Cookbook author Pierre Blott described ketchups in 1866 as “filthy, decomposed, and putrid”. Some producers only made ketchup as a byproduct of tomato canning, using leftover pieces of tomato they sometimes swept off the floor. The ketchup was also often cooked in copper tubs, which could cause chemical reactions that made the condiment poisonous. Producers made up for these failings by filling their ketchups with preservatives like boric and salicylic acid, and added coal tar to dye the yellowish stuff red. An 1896 study of commercial ketchups determined that over 90% of them contained “injurious ingredients”. 

Enter Henry J. Heinz. Heinz formed the Heinz and Noble company with a friend in 1860, first producing horseradish in clear bottles so consumers could see the quality of the product. He would later patent his now iconic octagonal glass bottle, which had a narrow neck to prevent air contact from discoloring the product. The company grew rapidly, but went bankrupt in the aftermath of the panic of 1873.

In 1876, he formed a new company, the F & J Heinz company with his brother and a cousin, and one of their first products was Heinz Ketchup, first introduced with the spelling ‘catsup’. At the time, neither spelling was standard, but as a general rule in the 1800s British imports used the term “ketchup” with a “k”  while domestic American brands preferred ‘catsup’ with a “C”. It is partially thanks to Heinz’ decision to favor the “ketchup” spelling that would help it become the most prevalent spelling today.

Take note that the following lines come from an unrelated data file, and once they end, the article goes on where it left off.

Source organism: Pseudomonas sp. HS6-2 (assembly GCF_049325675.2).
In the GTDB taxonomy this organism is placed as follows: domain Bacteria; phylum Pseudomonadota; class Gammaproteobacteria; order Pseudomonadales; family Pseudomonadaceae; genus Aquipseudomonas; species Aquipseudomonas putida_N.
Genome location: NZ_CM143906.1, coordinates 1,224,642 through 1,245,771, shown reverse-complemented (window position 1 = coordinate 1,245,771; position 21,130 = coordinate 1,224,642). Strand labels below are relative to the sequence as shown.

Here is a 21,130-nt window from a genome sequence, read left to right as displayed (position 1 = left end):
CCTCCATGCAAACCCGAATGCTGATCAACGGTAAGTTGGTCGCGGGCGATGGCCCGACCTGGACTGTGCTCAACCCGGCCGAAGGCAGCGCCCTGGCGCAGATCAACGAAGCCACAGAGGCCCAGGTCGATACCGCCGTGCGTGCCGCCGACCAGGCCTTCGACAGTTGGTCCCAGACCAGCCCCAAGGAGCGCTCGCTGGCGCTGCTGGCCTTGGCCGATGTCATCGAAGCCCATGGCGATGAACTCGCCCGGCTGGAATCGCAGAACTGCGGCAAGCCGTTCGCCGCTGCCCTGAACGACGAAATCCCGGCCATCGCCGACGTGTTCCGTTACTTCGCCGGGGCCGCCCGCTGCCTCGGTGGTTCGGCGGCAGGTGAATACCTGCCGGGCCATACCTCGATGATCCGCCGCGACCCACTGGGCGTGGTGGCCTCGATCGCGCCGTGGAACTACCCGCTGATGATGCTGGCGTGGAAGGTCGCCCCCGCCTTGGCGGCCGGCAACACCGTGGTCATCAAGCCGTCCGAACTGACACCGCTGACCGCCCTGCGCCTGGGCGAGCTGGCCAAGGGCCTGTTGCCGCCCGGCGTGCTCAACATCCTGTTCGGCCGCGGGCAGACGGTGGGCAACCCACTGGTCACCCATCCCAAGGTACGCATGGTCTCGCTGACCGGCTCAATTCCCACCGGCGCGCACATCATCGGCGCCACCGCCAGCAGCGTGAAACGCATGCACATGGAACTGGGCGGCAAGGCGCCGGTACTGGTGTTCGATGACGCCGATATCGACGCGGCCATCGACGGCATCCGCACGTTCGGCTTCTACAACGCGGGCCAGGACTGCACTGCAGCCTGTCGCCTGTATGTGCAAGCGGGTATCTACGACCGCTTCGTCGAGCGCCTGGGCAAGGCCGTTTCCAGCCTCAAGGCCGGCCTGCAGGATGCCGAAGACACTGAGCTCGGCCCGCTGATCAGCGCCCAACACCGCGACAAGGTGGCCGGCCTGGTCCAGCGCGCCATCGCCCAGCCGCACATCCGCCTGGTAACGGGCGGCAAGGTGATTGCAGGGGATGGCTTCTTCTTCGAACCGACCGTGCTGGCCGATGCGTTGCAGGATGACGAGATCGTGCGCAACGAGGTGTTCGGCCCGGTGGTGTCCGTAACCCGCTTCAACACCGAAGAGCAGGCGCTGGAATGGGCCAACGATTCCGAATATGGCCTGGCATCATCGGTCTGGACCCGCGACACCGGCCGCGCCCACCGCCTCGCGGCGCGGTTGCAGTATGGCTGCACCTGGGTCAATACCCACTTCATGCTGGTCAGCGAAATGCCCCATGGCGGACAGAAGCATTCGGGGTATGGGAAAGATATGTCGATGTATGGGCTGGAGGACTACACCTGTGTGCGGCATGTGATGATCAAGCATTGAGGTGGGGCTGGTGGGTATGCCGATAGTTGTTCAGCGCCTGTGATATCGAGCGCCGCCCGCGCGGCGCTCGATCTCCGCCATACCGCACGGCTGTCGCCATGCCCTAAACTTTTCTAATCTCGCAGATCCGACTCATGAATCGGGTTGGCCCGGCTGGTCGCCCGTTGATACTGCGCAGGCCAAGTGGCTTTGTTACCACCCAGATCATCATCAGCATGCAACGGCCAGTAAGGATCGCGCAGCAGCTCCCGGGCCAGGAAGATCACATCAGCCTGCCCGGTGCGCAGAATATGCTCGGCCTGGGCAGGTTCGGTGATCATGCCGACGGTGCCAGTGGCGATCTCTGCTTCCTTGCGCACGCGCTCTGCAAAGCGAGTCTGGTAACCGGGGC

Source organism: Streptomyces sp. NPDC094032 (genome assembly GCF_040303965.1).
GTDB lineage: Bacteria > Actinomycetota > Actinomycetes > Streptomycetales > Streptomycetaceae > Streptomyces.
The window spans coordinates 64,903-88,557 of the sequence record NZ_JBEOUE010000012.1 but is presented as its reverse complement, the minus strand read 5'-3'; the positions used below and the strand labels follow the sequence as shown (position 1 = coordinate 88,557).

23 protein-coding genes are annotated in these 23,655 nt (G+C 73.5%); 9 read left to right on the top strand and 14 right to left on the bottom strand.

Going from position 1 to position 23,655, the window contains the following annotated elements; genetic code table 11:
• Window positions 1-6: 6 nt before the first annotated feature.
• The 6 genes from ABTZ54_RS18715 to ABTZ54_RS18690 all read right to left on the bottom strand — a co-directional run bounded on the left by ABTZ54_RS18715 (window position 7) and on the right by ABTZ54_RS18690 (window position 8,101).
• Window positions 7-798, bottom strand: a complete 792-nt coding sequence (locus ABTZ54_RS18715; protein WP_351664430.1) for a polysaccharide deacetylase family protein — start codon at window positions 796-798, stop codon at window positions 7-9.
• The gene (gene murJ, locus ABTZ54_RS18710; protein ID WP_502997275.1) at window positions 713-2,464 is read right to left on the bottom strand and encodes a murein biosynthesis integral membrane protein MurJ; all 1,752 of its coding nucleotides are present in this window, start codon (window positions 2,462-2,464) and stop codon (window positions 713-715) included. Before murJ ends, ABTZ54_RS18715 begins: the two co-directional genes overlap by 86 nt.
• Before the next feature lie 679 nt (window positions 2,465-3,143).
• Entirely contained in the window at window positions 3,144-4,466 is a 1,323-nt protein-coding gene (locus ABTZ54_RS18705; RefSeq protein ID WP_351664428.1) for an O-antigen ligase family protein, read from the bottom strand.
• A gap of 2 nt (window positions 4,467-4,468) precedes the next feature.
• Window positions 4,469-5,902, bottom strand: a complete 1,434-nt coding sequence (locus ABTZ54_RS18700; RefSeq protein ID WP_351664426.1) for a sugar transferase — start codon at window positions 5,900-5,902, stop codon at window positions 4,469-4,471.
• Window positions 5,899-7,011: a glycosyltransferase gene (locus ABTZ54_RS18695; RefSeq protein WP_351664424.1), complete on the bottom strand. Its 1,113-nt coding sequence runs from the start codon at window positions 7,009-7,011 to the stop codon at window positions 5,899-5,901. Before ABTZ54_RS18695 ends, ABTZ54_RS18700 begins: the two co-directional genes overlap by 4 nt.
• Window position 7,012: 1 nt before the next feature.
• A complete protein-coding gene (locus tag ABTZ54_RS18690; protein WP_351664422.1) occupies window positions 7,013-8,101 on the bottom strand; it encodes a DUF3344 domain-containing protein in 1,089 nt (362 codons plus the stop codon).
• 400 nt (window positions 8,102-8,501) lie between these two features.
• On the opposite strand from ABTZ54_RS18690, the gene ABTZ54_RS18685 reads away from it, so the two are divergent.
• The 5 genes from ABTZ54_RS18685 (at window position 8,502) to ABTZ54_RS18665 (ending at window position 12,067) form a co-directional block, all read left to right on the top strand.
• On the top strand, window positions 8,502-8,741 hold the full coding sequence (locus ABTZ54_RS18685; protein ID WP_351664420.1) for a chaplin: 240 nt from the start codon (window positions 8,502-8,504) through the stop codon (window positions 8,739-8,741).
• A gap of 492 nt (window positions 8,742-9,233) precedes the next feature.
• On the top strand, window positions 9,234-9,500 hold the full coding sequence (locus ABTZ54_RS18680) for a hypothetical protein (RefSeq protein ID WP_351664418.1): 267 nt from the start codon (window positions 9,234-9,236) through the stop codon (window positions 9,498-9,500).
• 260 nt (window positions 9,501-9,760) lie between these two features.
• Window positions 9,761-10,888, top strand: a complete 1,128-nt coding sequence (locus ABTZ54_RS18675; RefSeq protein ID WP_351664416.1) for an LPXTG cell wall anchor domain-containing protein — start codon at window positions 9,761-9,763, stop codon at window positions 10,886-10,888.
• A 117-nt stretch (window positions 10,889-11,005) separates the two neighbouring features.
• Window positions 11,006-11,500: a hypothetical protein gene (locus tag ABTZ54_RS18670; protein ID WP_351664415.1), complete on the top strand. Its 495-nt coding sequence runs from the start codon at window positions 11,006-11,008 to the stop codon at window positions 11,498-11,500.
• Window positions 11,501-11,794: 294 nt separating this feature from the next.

His ketchup was different from the get go: while it did include some of the same preservatives and coal tar, Heinz had a goal of creating a consistent and quality product, and his use of elm bark helped to stabilize the product. His was also thicker than most ketchups of the time, and he took some inspiration from German ketchups, which combined sugar and vinegar to emphasize a sweet and sour mix of flavors. Modern ketchup increases its thickness by the addition of products like Xanthan gum – Heinz says that ketchup must flow no faster than .028 miles per hour.

Heinz was also remarkably kind to his workers, offering insurance, dining rooms, gymnasiums, and even an on-site manicurist. He opened his factory to public tours to tout its cleanliness. He felt that these aims would help public trust, and, ultimately, benefit the business. At the turn of the century, Heinz saw opportunity in the numerous poor-quality ketchups on the market if he could create a preservative free ketchup, a project he gave to his Chief Food Scientist G.F. Mason.

Mason’s solution not only revolutionized the safety of ketchup, but the taste as well – his stable combination contained vinegar, sugar, and salt. The increased vinegar helped to protect the tomato from spoilage, and the recipe gave the product a new taste.

Heinz’ preservative free ketchup was on the market by 1906, when he produced five million bottles of the stuff. The recipe had a downside though: it made his ketchup ten or twenty cents more expensive than his competitors. This, coupled with his desire to market Heinz as the leader in safe food manufacturing, led him to be a leader in support of the Food and Drug Act. Heinz’ son Howard argued to President Roosevelt that though the regulation might cost companies money, it would “inspire confidence in commercially prepared foods”. 

The passage of the act and success of the Heinz company seems to vindicate his strategy. Heinz ketchup has a 60% market share in the US, and greater in the UK. For Americans, ketchup is almost an institution, an integral part of 4th of July cookouts, partner to classic American foods, and available freely in little packets at fast food restaurants. The military has spent billions on ketchup to keep soldiers in the red stuff, which has come in handy for the sometimes less than appetizing meals they’ve had to eat. Ketchup has even been to space.